Starbucks supervisor Lou Shamblin (center) met with Sen. Sherrod Brown before speaking with media about the unionization process they helped lead.
Tana Weingartner
Starbucks supervisor Lou Shamblin (center) met with Sen. Sherrod Brown before speaking with media about the unionization process they helped lead.

Employees at the location voted last month to join the Chicago and Midwest Joint Board of Workers United, an affiliate of the Service Employees International Union. It was the first Starbucks in the area to unionize.

Shamblin says they have since spoken with employees at some other local stores about the process, though they declined to say which locations.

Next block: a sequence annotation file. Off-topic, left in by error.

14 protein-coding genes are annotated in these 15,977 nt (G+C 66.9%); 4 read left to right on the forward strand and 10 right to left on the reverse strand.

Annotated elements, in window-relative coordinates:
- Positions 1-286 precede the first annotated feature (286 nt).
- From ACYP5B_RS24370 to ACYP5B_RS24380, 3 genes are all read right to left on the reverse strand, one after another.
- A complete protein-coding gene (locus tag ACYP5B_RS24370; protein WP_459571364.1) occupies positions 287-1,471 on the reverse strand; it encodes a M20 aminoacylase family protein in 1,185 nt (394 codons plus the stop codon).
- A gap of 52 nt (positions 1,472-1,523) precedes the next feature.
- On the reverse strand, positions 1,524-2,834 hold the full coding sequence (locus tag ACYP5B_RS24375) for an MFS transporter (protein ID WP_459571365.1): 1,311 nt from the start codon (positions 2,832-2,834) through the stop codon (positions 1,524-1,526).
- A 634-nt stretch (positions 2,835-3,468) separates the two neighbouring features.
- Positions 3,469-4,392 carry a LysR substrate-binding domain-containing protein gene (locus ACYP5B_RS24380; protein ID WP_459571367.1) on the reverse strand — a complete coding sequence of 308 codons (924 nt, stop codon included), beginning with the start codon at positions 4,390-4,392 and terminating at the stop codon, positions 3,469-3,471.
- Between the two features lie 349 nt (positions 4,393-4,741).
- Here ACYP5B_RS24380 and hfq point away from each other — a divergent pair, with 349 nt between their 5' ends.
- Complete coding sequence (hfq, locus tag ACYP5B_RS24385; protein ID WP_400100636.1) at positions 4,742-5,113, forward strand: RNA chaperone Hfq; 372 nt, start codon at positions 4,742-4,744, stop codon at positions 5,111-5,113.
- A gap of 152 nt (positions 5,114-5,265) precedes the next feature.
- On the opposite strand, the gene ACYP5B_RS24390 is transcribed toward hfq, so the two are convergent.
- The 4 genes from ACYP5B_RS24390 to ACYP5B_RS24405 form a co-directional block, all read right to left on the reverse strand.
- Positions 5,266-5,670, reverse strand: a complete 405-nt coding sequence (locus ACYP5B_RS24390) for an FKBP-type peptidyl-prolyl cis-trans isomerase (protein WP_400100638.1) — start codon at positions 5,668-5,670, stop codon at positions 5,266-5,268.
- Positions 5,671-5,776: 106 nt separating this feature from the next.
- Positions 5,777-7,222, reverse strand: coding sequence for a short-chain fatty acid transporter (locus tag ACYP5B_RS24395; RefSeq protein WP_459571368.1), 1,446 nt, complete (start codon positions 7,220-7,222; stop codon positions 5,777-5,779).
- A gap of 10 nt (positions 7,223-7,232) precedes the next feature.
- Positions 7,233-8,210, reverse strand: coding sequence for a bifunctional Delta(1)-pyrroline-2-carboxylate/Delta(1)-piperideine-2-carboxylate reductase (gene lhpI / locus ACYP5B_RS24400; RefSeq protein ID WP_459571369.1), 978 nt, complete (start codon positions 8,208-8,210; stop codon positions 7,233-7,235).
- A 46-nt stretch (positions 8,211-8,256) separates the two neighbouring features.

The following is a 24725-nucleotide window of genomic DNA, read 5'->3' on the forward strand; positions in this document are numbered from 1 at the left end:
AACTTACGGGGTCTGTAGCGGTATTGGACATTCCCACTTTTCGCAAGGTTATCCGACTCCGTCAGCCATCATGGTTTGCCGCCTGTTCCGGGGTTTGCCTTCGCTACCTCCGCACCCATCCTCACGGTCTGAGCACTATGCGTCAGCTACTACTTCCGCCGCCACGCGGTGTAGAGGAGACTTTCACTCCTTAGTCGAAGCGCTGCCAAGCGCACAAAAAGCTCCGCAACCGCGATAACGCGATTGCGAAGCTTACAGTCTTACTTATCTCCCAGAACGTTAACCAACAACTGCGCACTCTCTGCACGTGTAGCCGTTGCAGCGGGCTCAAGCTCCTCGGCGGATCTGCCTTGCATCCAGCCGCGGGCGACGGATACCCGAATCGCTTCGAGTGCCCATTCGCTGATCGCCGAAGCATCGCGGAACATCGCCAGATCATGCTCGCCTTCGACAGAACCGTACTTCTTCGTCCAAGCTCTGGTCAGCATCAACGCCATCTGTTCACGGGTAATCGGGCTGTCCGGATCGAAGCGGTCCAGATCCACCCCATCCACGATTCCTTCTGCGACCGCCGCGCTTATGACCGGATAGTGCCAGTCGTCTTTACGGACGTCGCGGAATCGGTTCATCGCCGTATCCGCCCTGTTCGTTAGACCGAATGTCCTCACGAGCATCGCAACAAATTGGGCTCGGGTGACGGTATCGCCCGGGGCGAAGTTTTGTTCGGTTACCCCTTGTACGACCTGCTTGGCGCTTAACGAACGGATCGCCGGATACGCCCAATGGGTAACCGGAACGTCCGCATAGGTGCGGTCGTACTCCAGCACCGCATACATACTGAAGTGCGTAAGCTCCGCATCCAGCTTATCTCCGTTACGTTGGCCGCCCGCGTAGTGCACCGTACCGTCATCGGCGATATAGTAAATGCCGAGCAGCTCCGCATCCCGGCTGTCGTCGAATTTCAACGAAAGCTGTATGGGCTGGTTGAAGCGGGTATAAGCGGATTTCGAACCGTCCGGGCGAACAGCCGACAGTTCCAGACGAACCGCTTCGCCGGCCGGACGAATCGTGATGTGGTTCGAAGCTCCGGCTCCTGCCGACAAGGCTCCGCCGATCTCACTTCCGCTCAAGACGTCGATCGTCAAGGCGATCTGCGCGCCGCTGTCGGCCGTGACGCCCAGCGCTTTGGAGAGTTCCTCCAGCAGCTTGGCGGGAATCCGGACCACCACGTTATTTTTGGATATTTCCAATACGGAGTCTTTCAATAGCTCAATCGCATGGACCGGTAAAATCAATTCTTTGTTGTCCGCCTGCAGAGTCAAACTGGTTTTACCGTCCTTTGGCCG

According to his office, Brown wrote a letter to Starbucks' CEO Howard Schultz asking the company to voluntarily recognize union campaigns and create a national standard for Starbucks workers across the country.

"What I've noticed in the Starbucks union drives is this generation of Lou and (their) colleagues are the most active pro-union, pro-worker generation in my lifetime," Brown told media. "They understand that if they're organized ... carrying a union card means better wages, better benefits, more control over your work schedule, balancing your life with work ... that's everything in people's lives."

Brown on other current events

After visiting with the Starbucks employees, Brown took questions from media on a variety of topics, ranging from the economy to the Brent Spence Bridge. Here's what he had to say on a few of those topics.

On the Brent Spence Bridge: